Winter hardiness of storks directly depends on the type of plant. Reichard's most popular stork is quite hardy and does not require shelter for the winter. Provided that well-drained soils are selected, the golden stork hibernates without problems. The Maneskavi stork is less winter-hardy and can only survive with an air-dry shelter (they create a hilling of their dry soil and leaves around the plant, and then install a frame and cover it with non-woven materials, reinforcing it with spruce branches on top). An air-dry shelter is also recommended for the Corsican and Heliantholist storks, but the latter plant is best grown in an alpine greenhouse or in containers with a transfer for the winter for reliable protection from frost and dampness.

Pest and disease control

The only thing that threatens storks in garden culture is dampness and waterlogging, which can both stimulate the spread of rot and become a factor in infection with fungi and infections. When spots appear on the leaves, they are treated with a fungicide. Pests are not afraid of storks.

Stork, or rake (Erodium)
Stork, or rake (Erodium)

Reproduction of stork

All storks reproduce quite simply (with the exception of the golden stork, the reproduction of which is extremely difficult, which partially explains the rarity of this plant).

Stork seeds can be sown both immediately after harvest and in spring, in small beds with loose and drained soil. Sowing for a plant is carried out to a depth of no more than 2 cm. You can also use the method of growing seedlings from seeds immediately after collection. When sown in a light sand-earth mixture, they germinate in a bright place for about 1 month, but this plant still needs a temperature in the range of 10 to 16 degrees. Self-seeding can also be used as seedlings, which appears quite actively in most storks (if you do not cut off the ripening seedlings).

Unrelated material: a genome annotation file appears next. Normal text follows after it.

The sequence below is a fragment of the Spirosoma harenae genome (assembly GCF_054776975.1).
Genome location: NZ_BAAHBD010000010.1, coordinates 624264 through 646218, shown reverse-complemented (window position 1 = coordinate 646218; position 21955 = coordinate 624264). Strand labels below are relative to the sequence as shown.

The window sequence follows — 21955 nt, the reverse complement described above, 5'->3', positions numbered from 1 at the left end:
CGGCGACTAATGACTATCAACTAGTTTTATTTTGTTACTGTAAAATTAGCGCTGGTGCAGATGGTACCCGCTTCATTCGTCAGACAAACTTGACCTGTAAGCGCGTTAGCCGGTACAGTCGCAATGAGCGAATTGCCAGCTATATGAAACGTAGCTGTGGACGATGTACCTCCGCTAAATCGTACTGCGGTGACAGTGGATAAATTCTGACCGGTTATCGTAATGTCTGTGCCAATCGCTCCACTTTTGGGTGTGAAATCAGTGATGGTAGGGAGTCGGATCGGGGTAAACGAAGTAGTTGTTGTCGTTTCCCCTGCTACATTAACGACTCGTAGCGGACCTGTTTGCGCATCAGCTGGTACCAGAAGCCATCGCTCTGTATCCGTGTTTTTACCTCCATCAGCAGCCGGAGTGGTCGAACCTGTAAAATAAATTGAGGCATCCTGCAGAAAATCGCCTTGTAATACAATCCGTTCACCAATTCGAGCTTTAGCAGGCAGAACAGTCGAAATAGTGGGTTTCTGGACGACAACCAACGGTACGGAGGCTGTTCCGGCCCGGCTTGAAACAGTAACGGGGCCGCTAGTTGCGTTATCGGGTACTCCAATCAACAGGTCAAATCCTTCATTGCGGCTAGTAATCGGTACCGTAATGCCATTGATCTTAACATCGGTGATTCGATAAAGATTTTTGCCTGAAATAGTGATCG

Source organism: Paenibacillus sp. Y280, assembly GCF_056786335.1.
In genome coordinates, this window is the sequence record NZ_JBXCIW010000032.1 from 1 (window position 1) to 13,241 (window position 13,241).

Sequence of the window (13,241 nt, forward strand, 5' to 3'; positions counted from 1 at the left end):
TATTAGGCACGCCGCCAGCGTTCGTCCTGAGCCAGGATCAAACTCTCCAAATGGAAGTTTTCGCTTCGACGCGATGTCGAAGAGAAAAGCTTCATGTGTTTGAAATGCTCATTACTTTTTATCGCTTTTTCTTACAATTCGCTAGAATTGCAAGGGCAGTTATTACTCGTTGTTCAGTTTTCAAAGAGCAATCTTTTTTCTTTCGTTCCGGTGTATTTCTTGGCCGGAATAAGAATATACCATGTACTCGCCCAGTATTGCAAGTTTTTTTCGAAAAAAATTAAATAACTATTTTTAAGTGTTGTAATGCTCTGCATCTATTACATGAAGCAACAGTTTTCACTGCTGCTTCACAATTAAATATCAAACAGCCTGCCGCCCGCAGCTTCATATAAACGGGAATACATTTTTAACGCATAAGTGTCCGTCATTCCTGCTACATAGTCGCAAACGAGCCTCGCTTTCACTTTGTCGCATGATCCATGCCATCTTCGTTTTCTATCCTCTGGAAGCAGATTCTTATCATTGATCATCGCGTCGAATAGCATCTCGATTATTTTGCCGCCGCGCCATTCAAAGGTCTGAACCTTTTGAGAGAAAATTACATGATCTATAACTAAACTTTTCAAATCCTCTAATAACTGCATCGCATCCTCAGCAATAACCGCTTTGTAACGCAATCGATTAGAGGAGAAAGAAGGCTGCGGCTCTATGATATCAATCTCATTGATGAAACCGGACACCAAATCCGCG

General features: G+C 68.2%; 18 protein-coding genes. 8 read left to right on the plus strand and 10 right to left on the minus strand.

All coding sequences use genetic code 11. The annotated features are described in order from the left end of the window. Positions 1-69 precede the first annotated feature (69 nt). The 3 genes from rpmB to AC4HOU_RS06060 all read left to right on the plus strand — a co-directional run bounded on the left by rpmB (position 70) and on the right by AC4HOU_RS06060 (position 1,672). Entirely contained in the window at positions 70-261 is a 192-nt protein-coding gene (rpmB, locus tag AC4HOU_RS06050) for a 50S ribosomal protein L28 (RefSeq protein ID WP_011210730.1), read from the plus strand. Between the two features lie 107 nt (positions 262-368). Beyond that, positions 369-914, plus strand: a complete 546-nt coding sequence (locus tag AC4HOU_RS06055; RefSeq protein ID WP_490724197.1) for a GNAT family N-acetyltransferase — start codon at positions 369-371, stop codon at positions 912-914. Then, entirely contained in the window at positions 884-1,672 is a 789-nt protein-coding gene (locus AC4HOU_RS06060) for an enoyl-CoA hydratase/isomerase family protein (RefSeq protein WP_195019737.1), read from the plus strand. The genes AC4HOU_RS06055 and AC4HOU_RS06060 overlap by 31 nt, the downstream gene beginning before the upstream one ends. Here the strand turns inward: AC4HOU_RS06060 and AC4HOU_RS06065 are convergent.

A much easier way is to separate the bushes in the spring. Despite the fact that storks have taproots, the dense cushions of adult crops are always formed by dozens of plants. If you carefully dig them up and divide them, leaving large 2-3 divisions, provide the plant with more attentive care, the stork will take root in a new place and quickly start growing.

Suitable for storks and cuttings. In spring, young shoots are cut at the plant, leaving 7-8 cm from the top. Cuttings are rooted in a mixture of sand and peat or sand and garden soil after treatment with a growth stimulant. While maintaining a stable moisture content, rooting (as well as seedlings) takes about 1 month.